Housing protest. Photo: Ollie Auvache
Housing protest. Photo: Ollie Auvache

Leah Byatt, Sheffield South East Socialist Party

The number of ‘Section 21’ no-fault evictions served, allowing landlords to evict tenants without good reason at eight-weeks’ notice, has increased by 38% in the past year, according to recent Ministry of Justice figures.

The increase comes as landlords rush to push evictions through before the Renters (Reform) Bill becomes law. Initially the Bill included plans to outlaw the use of ‘no-fault’ evictions.

23,000 households have been affected by ‘no-fault’ evictions since the promise to ban them was made by Theresa May’s Tory government in 2019. Caving to pressure from big landlords, the government dropped the ban from the Bill, pushing it back to 2025.

At least a further 12,000 households are now expected to be impacted by the time the ban becomes law!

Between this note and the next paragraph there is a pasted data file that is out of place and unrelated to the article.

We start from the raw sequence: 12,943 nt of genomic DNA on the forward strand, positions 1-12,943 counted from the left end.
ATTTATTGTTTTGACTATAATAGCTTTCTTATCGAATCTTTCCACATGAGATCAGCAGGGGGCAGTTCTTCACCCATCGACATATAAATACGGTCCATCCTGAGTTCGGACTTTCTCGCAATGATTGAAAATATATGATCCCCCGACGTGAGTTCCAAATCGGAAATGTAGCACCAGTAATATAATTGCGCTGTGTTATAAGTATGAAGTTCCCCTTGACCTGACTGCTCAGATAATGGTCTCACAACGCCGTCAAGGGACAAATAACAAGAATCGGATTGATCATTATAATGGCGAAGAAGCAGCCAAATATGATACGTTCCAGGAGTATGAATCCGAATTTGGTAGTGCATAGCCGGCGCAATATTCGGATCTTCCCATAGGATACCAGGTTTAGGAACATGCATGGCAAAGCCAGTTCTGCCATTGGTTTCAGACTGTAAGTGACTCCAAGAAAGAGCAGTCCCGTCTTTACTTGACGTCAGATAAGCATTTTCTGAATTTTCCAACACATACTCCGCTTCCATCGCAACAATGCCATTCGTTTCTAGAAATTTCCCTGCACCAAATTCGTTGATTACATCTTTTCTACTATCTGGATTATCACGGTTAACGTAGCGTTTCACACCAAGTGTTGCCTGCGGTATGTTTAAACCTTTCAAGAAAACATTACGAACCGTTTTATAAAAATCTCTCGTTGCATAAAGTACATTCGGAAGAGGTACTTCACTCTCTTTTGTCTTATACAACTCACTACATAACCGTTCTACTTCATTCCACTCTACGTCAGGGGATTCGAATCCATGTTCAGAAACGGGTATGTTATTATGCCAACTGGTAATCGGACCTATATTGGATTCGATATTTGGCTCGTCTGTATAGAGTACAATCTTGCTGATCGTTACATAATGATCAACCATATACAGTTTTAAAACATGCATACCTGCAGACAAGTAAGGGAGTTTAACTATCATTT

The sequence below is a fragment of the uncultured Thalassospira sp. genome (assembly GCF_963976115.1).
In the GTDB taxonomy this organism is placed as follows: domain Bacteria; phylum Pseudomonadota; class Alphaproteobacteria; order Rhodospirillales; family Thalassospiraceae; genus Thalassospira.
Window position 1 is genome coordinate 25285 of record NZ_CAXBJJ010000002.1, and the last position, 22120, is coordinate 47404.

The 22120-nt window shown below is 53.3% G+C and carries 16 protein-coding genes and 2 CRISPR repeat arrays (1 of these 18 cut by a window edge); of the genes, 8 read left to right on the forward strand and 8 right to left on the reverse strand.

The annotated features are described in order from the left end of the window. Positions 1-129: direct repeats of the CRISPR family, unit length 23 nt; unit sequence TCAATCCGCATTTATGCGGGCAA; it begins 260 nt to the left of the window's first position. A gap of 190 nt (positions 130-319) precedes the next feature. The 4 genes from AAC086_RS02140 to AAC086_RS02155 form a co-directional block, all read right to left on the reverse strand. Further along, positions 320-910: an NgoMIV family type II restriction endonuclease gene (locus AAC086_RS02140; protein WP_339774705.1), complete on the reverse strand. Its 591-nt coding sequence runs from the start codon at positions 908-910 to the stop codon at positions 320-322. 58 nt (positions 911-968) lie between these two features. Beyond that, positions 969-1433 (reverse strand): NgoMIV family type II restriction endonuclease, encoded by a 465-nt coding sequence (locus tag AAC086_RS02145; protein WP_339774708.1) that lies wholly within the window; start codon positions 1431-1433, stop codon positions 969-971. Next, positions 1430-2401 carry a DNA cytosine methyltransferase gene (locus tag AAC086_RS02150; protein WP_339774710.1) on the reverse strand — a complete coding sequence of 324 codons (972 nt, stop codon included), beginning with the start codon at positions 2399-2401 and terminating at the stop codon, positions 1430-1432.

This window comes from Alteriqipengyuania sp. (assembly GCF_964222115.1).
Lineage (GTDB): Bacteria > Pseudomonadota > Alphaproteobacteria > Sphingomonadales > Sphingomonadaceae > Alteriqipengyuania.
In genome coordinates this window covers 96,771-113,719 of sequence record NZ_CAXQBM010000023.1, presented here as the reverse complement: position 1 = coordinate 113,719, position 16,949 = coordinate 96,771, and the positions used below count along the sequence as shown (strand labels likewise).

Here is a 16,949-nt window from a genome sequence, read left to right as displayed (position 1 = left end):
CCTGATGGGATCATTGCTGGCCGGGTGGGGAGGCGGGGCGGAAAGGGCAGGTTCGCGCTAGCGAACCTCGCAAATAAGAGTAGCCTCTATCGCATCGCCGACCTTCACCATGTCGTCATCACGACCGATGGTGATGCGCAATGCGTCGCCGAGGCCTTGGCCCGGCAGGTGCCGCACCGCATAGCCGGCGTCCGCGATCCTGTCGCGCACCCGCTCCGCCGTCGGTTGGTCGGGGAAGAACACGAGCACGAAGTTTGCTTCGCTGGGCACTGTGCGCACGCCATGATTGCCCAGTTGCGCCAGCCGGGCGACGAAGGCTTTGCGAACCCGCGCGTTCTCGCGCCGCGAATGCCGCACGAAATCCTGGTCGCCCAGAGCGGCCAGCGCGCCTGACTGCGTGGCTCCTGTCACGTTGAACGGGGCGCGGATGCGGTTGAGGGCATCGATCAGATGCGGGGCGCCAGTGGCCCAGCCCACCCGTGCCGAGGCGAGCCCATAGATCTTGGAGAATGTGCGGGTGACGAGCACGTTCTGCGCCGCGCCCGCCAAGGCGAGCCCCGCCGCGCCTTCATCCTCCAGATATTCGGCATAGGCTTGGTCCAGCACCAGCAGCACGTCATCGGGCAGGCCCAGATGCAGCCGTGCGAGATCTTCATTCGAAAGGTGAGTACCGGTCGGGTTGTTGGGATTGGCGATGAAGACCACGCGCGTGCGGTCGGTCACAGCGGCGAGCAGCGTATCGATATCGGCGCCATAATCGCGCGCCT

Renters in the country’s most deprived areas – including Blackpool, Burnley, Bolsover, Hastings, and Wigan – will bear the brunt of the country’s homelessness crisis thanks to continued government stalling.

The government stalls are being blamed on claims that ‘the courts are not ready to handle a new system’; reinforcing what we already know: the Renters (Reform) Bill will be nothing but words without properly funded investigative bodies to keep dodgy landlords in check.

There are continued cuts to bodies such as the Citizens Advice Bureau, where tenants can obtain housing advice. Cuts are rendering services unusable and isolating tenants. And yet property developers continue to make billions in profits year on year.

We need to boot the Tories out of government and fight for enough funding for council housing departments to enforce the rights of tenants, but reforming the housing sector isn’t enough to solve the renting crisis.

Will Starmer’s Labour stand up for renters? Based on their records in power in local councils cosying up to property developers and refusing to use their powers to build the council housing needed, not likely!

What we really need is a new mass workers’ party prepared to follow the example of the Liverpool Militant council in the 1980s: funding the building of mass council-housing programmes, allowing workers to access affordable housing for all. Demanding the resources we need and mobilising working-class people to fight for it.